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Monday, June 1, 1998 Published at 12:31 GMT 13:31 UK


UK Politics: Talking Politics

Reform attempts up to 1989


The Belfast or Stormont Agreement of Good Friday 1998 was the latest attempt to grapple with the problem of stable and agreed institutions in Northern Ireland.

Northern Ireland had been governed under a devolved system since the Government of Ireland Act 1920, while the rest of Ireland won dominion status in the Anglo Irish Treaty of 1921.

As the South moved to cut constitutional links with the UK, adopt a republican constitution in 1937 and declare a republic outside the Commonwealth in 1949, Northern Ireland remained part of the Union.

Pressure for change

Northern Ireland's institutions were modelled on Westminster but were applied in the circumstances of a permanent nationalist minority and a unionist majority government.

Periodically, it came under attack by the IRA in the early 1920s, during the 1939-45 world war and the border campaign of 1956-62.

However, it was the pressure on internal institutions from the Northern Ireland Civil Rights Association from 1968 onwards, the response to demands for change, the outbreak of communal disorder in 1969 and the arrival of the British army in support of the police which began a process of change.

The outbreak of serious violence in 1971 with 174 deaths and the failure of internment in August, produced a major initiative by the Conservative government led by Edward Heath in March 1972.

The Stormont Parliament and government were prorogued, executive, legislative and security power returned to Westminster and direct rule under a Secretary of State began under the Northern Ireland (Temporary Provisions) Act 1972.

The failure of Sunningdale

A Border Poll in March 1973 established popular support for remaining in the UK rather than joining the Republic.

Thereafter the problem was more easily defined than secured, namely, to provide an active, permanent, guaranteed role for the nationalist minority in the government of Northern Ireland.

The solution in the Northern Ireland Constitution Act 1973 provided for an Assembly, a power sharing executive and, after the Sunningdale Agreement, an Irish dimension represented by a Council of Ireland.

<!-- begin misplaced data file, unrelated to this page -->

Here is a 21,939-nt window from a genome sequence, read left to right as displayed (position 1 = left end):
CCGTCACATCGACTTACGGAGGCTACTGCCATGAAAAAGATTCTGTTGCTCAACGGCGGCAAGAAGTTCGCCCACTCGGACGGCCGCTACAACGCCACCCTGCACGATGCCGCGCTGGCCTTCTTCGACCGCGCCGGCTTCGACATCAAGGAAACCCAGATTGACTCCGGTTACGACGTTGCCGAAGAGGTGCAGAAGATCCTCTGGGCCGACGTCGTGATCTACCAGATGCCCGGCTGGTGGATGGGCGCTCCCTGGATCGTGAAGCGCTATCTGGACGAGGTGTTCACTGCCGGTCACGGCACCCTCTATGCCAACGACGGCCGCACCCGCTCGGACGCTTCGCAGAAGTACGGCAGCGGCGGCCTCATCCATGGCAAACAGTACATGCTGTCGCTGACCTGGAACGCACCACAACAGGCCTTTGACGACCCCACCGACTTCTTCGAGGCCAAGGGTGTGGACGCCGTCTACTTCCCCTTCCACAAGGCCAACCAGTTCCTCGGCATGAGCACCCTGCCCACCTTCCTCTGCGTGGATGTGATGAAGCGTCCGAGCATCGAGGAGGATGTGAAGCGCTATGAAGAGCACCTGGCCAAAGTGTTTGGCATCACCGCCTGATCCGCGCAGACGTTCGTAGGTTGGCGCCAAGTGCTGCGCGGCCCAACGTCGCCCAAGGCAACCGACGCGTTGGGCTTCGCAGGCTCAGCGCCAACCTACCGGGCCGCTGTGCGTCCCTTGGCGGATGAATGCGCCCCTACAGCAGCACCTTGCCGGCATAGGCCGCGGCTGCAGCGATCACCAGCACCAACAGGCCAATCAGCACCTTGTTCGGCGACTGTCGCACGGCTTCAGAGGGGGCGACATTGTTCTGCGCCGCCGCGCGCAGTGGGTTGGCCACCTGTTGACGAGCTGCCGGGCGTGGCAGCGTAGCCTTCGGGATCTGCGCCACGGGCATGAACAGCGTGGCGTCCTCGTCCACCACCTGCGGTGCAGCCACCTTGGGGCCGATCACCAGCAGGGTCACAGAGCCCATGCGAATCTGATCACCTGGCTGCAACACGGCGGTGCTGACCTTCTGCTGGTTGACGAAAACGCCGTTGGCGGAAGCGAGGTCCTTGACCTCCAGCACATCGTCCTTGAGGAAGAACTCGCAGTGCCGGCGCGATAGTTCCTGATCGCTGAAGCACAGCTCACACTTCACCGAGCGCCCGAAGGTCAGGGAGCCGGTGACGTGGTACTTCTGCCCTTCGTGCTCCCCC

The system came fully into effect on January 1 1974 and lasted for five months before it was brought down by the Ulster Workers Council strike in May after unionist opinion had radically shifted against it.

Testing the waters

In 1975-6 a Constitutional Convention allowed local politicians to design their own system but their majority report was not acceptable to Westminster.

Direct rule became more positive in form from 1976, but from time to time the Secretary of State would test the parties' attitudes to devolution.

For example, Humphrey Atkins held a conference in 1980 to discuss models of devolution but without success.

In December 1980, a high level British team met the Irish Taoiseach, Charles Haughey, for talks aimed at improving relations.

It marked a new departure, out of which developed the Anglo Irish Inter-Governmental Conference in 1981.

A new Secretary of State of some stature, James Prior, legislated for a new Assembly to which power would be devolved as agreement between the parties developed.

However, the abstention of the 14 SDLP and five Sinn Fein members meant there was not cross community support for devolution and the Assembly had to be content with a scrutinising role.

The real game was elsewhere - in the negotiations between the British and Irish governments on the Anglo-Irish Agreement of November 1985.

The Anglo-Irish Agreement

The special role given to the Irish government in the internal affairs of Northern Ireland through the new Anglo-Irish Conference and the Secretariat at Maryfield alienated unionists.

As the Agreement was an international treaty, however, there was no constitutional, political or other action they could take, try as they might, to change it.

Article 4 of the Agreement did provide for devolution, but no attempt was made to activate it and the Prior Assembly was dissolved in June 1986.

Despite unionist contact and proposals to government since August 1987, the treaty went through its first review in 1989 without change and both governments seemed content with the position.



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